watched him, whether he would cure the man on the sab3 bath; that they might accuse him. And he saith to the man * 4 that had the withered hand, “ Rise in the midst.” Then
he saith to them, “ Is it lawful to do good on the sabbath,
or to do evil? to save life or to kill ?" But they kept silence. 5 And when he had looked round about on them with anger,
being grieved at the same time for the hardness of their
heart, he saith to the man, “Stretch forth thine hand." 6 And he stretched it forth: and his hand was restored. And
' in those days, R. T.
2 And no man,
R. T. 3“ in the days of Abiathar the high-priest.” This clause is omitted in the Camb, and other Mss. and is probably spurious, N. n. It was in the days of Abimelech the father of Abiathar. See I Sam. xxi. 1 whole as the other, R. T.
the Pharisees and the Herodians immediately' went out,
and held a consultation about Jesus, that they might de7 stroy him. But Jesus withdrew with his disciples to the
lake: and a great multitude followed Chim] from Galilee, 8. and from Judea, and from Jerusalem, and from Idumea,
and from beyond Jordan : and they about Tyre and Sidon,
a great multitude, when they had heard what great things 9 he did, came unto him. And he spake to his disciples, that
a small ship should attend him; because of the multitude, 10 lest they should throng him. For he had cured many ; so
that as many as had grievous diseases ? pressed upon him to 11 touch him. And unclean spirits, when they beheld him, fell
down before him, and cried, saying, “ Thou art the Son of 12 God *.” But he charged them much, that they should not
make him known. 13 And he goeth up a mountain, and calleth to him whom 14 he would; and they came unto him. And he appointed
twelve, that they might be with him; and that he might 15 send them forth to preach, and to have the power of curing 16 diseases, and of casting out demons. And Simon he had 17 surnamed Peter; and James the son of Zebedee, and John
the brother of James; (now he had surnamed them Boa18 nerges, which is, Sons of thunder;) and Andrew, and Phi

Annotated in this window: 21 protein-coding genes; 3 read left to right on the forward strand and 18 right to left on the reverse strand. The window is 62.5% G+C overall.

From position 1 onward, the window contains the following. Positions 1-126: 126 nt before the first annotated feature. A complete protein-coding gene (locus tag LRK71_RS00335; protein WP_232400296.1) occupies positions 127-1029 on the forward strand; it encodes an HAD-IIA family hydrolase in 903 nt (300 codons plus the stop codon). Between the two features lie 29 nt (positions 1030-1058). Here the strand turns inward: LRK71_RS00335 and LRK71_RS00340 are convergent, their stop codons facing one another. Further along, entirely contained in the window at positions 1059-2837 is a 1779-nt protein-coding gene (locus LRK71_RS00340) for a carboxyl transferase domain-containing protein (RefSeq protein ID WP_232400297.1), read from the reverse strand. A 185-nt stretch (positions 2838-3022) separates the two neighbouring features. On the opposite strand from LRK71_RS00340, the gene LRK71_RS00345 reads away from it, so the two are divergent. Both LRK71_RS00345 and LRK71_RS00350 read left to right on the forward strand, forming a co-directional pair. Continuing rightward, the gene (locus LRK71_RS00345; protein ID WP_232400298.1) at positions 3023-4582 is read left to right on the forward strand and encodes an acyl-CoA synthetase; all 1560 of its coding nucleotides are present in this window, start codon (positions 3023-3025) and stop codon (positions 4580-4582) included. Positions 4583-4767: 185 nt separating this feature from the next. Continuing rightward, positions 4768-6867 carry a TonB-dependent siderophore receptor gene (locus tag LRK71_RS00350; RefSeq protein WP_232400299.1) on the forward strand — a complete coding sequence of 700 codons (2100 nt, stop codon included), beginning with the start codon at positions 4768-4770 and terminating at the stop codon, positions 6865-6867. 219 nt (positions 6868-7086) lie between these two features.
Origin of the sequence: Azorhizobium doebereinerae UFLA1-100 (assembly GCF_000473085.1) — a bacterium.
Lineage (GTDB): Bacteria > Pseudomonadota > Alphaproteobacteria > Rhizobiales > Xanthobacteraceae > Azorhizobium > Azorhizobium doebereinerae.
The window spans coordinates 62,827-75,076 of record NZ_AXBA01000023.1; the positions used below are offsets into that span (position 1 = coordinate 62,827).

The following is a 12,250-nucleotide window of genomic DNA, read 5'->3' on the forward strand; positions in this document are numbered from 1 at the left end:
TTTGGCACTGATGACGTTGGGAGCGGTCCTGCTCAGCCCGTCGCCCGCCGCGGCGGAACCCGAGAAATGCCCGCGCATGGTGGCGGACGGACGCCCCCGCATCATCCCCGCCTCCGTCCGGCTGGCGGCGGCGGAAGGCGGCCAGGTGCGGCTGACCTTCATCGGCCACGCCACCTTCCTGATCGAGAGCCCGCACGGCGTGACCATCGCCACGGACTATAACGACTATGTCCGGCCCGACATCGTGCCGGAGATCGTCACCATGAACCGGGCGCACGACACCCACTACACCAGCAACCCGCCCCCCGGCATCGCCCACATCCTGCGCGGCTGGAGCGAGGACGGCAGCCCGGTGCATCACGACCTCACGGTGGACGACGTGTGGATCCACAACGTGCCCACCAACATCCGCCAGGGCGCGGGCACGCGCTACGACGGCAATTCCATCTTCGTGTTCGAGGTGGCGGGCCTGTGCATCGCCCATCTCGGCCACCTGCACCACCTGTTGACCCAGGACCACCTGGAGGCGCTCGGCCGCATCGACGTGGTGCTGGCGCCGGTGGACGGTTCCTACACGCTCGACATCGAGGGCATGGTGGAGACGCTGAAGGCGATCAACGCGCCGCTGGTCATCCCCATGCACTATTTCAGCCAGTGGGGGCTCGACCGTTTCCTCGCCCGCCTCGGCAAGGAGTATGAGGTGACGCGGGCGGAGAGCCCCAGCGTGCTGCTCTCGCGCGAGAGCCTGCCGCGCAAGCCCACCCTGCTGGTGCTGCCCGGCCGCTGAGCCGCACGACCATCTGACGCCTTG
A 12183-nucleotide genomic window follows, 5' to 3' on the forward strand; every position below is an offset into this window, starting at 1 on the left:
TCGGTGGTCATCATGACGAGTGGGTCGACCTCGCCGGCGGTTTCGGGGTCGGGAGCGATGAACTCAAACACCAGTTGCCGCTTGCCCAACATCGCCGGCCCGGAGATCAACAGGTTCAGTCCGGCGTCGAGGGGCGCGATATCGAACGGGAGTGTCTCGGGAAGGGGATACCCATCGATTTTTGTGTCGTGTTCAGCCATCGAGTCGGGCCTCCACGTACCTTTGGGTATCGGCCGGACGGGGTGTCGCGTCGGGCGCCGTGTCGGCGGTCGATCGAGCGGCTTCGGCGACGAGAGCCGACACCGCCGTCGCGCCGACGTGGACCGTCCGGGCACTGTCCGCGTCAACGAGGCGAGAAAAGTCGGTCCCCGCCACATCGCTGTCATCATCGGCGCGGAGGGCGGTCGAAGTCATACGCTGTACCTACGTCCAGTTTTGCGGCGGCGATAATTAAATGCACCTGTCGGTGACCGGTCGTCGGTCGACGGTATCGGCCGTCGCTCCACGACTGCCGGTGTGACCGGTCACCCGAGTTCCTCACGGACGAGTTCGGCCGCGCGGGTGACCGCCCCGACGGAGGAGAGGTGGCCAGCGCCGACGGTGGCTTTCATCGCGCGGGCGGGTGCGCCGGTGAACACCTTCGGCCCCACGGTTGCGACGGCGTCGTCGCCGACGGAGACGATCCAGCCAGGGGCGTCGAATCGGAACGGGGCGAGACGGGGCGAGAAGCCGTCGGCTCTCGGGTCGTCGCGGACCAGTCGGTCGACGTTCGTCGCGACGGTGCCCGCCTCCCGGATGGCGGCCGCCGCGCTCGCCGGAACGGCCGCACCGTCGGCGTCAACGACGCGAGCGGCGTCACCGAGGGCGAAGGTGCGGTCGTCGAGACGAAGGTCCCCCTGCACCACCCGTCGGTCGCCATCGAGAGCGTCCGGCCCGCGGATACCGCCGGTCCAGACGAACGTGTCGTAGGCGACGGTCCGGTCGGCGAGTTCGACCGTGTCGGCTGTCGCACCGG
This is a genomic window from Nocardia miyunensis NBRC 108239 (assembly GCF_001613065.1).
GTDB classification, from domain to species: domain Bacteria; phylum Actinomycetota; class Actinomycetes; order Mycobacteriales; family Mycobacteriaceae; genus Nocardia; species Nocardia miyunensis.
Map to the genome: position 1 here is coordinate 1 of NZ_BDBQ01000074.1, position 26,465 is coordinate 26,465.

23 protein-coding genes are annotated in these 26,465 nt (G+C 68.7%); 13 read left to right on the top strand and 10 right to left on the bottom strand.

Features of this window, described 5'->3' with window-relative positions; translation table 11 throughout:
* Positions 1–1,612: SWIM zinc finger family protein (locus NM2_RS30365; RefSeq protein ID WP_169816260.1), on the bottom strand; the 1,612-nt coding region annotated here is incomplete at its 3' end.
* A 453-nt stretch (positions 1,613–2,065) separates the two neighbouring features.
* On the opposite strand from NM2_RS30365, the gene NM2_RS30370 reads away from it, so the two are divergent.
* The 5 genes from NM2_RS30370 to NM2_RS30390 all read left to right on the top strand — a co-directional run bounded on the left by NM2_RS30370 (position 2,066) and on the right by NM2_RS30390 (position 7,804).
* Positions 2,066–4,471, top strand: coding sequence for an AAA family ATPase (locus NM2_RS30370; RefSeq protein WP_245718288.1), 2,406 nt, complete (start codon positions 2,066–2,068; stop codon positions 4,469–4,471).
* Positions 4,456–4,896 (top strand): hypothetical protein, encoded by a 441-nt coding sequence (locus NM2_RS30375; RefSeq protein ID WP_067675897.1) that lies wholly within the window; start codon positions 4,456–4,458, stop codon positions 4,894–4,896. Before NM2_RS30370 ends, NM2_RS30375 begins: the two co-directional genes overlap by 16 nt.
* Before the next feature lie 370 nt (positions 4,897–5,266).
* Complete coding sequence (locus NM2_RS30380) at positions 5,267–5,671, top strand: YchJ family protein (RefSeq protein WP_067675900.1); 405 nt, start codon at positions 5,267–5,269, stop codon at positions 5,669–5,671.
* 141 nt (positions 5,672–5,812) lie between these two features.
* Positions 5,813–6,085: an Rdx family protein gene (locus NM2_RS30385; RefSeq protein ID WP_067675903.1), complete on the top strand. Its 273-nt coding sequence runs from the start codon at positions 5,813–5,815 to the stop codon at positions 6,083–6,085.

lip, and Bartholomew, and Matthew, and Thomas, and
James, the son of Alpheus, and Thaddeus, and Simon the 19 Canaanite, and Judas Iscariot, who also delivered him up. 20 And they go into an house. And the multitude cometh 21 together again; so that they could not even eat bread. And
when his friends heard of it, they went out to lay hold on him: for they said, “ He is beside himself t." * This is the arrangement of the wordsiu Dr. Newcome's margin. ? Gr. scourges, S. 50. N. m.
* That Jesus was the Messiah was the popular opinion, arising from the miracles which he performed. It was natural for insane persons to seize this idea, and to proclaim it with vehemence. Such testimony our Lord wisely discountenanced. + " lo lay hold on nim;" to copstrain him to take some refrestiment. Sce titude sat about him; and some said unto him, “Behold, thy mother, and thy brethren", stand without and seek thee.” 1 Gr. bath. • ' Gr. hath not forgiveness for ever: for the age or period of correction, Sn. 3 His brethren and his mother, R. T. and N.t, 4" and thy sisters," N. t. This reading was admitted by Griesbach in his first and second edition, but rejected in the third. Acts ii. 24; 2 Kings iv. 8.—They said," Jle is beside himself." See 2 Cor. v. 13. q.d. “he acts unreasonably; without regard to health or safety." Newcome.It is to be remembered that his townsmen and even his brethren gave no credit to his divine mission. Mark vi. 3; John vii. 5.-Or, “ they said, he will faint:" as Gen. xlv. 26; Josh. ii. 11. Simpson's Essays xiii. Mr. Wakefield's translation is, “ When his own family heard of it they went out to secure him, for some had told them that he was gone out." See ver. 31.
22 And the scribes, who had come down from Jerusalem,
said, “ He hath Beelzebub*; and, By the prince of the 23 demons he casteth out demons.” Then he called them unto
him, and said unto them in parables, “How can Satan cast 24 out Satan? And if a kingdom be divided against itself, that 25 kingdom cannot stand. And if an house be divided against 26 itself, that house cannot stand. And if Satan rise up against
himself, and be divided, he cannot stand, but must have' 27 an end. No man can enter into a strong man's house and
plunder his goods, unless he first bind the strong man: and 28 then he may plunder his house. Verily I say unto you, All
sins will be forgiven unto the sons of men, and the blasphe29 mies wherewith soever they shall blaspheme: but he who
shall blaspheme against the holy spirit hath never forgive30 ness?, but is liable to everlasting punishment +.” Because
they said, “ He hath an unclean spirit.” 31.
His mother therefore and his brethren come 3; and, stand32 ing without, they sent unto him, calling him. Now the mul
* Not the devil, but a heathen god, a human ghost: the supposed chief of possessing demons. See Luke xi. 15.
+ The true reading is 'paganpatos, sin ; which is a Hebraism for punishment the effect of sin. See Newcome. The sin against the holy spirit is, ver. 30, plainly stated to be, ascribing the miracles of Christ, and this miracle in particular, to demoniacal agency. They who acted thus could never be converted to the Christian faith, because they resisted the strongest possible evidence. They remained therefore in the same forlorn state in which Christianity found them: which is expressed by the phrase, “they should never have forgiveness."